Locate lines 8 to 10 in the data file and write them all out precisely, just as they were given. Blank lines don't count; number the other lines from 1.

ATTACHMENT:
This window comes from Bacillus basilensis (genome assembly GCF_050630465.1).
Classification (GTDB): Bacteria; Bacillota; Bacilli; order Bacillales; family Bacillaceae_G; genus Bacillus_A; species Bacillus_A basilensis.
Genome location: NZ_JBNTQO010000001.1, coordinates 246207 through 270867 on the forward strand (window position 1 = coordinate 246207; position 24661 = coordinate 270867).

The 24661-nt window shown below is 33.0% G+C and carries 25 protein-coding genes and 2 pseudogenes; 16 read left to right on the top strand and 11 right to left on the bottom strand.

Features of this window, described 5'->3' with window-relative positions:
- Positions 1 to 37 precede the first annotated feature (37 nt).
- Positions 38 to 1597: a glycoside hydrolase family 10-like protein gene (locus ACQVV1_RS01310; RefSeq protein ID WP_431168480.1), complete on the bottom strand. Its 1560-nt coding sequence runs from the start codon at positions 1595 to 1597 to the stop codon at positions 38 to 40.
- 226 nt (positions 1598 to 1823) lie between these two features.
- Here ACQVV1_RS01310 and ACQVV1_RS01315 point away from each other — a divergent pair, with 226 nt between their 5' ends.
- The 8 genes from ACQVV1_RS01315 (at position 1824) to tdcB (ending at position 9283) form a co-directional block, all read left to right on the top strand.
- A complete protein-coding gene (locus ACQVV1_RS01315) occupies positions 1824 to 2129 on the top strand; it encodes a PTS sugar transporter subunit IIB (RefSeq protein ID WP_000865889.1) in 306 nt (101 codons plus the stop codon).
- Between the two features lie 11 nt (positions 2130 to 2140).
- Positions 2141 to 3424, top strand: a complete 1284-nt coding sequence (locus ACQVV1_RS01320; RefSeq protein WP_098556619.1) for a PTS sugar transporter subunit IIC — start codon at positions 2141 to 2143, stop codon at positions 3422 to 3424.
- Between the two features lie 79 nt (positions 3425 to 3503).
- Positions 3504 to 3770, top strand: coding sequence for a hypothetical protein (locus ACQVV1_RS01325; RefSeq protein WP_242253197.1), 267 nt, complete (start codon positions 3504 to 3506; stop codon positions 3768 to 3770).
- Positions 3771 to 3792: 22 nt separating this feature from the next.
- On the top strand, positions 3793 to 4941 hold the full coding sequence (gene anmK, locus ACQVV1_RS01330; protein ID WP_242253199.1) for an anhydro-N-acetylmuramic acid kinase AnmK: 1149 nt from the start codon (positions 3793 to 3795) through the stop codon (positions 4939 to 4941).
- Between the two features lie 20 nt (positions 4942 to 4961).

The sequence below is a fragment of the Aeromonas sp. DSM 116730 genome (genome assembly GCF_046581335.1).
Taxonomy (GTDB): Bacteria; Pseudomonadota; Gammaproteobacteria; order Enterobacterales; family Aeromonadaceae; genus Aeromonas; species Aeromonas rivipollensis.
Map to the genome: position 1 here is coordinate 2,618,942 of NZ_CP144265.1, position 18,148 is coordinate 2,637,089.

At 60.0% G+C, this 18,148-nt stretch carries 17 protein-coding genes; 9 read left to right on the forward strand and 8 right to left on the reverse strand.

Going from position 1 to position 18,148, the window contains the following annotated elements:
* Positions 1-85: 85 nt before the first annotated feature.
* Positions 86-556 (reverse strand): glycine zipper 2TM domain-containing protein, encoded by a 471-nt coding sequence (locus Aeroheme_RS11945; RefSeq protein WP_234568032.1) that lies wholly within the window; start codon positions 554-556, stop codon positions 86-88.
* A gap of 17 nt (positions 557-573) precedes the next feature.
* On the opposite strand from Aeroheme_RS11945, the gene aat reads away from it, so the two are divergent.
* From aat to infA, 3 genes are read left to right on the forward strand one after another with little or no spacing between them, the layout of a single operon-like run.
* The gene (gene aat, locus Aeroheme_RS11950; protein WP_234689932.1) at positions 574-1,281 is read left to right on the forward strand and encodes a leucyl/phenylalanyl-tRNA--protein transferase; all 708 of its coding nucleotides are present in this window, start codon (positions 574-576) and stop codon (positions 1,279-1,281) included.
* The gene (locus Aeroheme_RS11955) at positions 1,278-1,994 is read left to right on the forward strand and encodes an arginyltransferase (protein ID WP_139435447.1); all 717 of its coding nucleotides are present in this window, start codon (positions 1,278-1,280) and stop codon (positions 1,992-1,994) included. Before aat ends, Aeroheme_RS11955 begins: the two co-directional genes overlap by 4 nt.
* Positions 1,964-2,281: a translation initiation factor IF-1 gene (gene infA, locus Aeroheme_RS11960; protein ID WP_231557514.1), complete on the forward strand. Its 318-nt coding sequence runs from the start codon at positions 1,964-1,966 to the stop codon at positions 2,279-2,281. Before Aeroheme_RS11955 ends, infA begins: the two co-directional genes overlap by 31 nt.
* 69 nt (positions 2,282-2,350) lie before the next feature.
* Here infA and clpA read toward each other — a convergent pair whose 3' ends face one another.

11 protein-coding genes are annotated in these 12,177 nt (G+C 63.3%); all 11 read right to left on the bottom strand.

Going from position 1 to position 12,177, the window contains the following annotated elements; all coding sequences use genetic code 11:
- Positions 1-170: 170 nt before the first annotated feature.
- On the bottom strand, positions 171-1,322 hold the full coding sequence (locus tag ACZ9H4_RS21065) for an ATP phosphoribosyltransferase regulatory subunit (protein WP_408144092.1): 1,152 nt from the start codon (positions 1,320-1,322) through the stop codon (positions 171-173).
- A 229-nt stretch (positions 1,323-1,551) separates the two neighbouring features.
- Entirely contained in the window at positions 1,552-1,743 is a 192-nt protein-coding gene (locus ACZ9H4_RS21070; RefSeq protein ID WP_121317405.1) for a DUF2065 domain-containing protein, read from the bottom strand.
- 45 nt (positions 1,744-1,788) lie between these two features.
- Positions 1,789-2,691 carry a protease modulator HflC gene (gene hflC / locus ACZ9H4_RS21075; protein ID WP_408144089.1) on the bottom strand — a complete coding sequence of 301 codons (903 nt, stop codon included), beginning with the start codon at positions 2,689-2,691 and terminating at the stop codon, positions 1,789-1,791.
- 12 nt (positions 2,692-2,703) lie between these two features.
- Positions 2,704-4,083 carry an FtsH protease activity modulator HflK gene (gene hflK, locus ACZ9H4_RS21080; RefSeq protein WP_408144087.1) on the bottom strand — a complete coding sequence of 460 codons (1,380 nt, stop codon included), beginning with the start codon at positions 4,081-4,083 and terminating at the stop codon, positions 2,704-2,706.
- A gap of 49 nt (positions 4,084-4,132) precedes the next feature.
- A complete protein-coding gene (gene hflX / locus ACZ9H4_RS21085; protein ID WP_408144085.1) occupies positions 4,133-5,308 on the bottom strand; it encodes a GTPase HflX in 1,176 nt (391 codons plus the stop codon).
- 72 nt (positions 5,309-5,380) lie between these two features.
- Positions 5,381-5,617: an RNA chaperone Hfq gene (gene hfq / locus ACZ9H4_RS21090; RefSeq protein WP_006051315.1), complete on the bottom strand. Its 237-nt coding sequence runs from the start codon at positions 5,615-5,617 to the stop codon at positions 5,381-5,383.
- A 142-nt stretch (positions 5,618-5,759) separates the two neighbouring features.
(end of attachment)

- 226 nt (positions 1598 to 1823) lie between these two features.
- Here ACQVV1_RS01310 and ACQVV1_RS01315 point away from each other — a divergent pair, with 226 nt between their 5' ends.
- The 8 genes from ACQVV1_RS01315 (at position 1824) to tdcB (ending at position 9283) form a co-directional block, all read left to right on the top strand.